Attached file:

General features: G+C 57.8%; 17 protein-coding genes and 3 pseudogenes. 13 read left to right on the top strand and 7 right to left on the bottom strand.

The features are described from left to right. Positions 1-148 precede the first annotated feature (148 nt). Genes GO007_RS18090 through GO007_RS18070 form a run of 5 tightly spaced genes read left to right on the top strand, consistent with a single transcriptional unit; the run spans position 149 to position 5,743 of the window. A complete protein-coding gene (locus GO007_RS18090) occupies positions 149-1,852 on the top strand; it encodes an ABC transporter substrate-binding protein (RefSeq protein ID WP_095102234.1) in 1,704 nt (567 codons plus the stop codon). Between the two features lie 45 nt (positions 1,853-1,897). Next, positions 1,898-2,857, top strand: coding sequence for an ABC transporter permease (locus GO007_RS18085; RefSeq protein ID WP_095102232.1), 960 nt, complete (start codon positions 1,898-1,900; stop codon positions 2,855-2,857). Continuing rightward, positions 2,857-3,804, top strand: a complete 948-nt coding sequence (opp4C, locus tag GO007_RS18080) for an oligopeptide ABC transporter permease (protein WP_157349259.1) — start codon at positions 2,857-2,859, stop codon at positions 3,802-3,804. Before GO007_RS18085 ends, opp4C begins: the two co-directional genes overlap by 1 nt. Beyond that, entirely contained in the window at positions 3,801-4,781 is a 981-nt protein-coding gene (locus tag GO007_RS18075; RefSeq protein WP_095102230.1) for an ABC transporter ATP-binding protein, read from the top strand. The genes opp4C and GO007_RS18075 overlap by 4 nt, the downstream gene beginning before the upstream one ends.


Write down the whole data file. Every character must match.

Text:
General features: G+C 57.8%; 17 protein-coding genes and 3 pseudogenes. 13 read left to right on the top strand and 7 right to left on the bottom strand.

The features are described from left to right. Positions 1-148 precede the first annotated feature (148 nt). Genes GO007_RS18090 through GO007_RS18070 form a run of 5 tightly spaced genes read left to right on the top strand, consistent with a single transcriptional unit; the run spans position 149 to position 5,743 of the window. A complete protein-coding gene (locus GO007_RS18090) occupies positions 149-1,852 on the top strand; it encodes an ABC transporter substrate-binding protein (RefSeq protein ID WP_095102234.1) in 1,704 nt (567 codons plus the stop codon). Between the two features lie 45 nt (positions 1,853-1,897). Next, positions 1,898-2,857, top strand: coding sequence for an ABC transporter permease (locus GO007_RS18085; RefSeq protein ID WP_095102232.1), 960 nt, complete (start codon positions 1,898-1,900; stop codon positions 2,855-2,857). Continuing rightward, positions 2,857-3,804, top strand: a complete 948-nt coding sequence (opp4C, locus tag GO007_RS18080) for an oligopeptide ABC transporter permease (protein WP_157349259.1) — start codon at positions 2,857-2,859, stop codon at positions 3,802-3,804. Before GO007_RS18085 ends, opp4C begins: the two co-directional genes overlap by 1 nt. Beyond that, entirely contained in the window at positions 3,801-4,781 is a 981-nt protein-coding gene (locus tag GO007_RS18075; RefSeq protein WP_095102230.1) for an ABC transporter ATP-binding protein, read from the top strand. The genes opp4C and GO007_RS18075 overlap by 4 nt, the downstream gene beginning before the upstream one ends.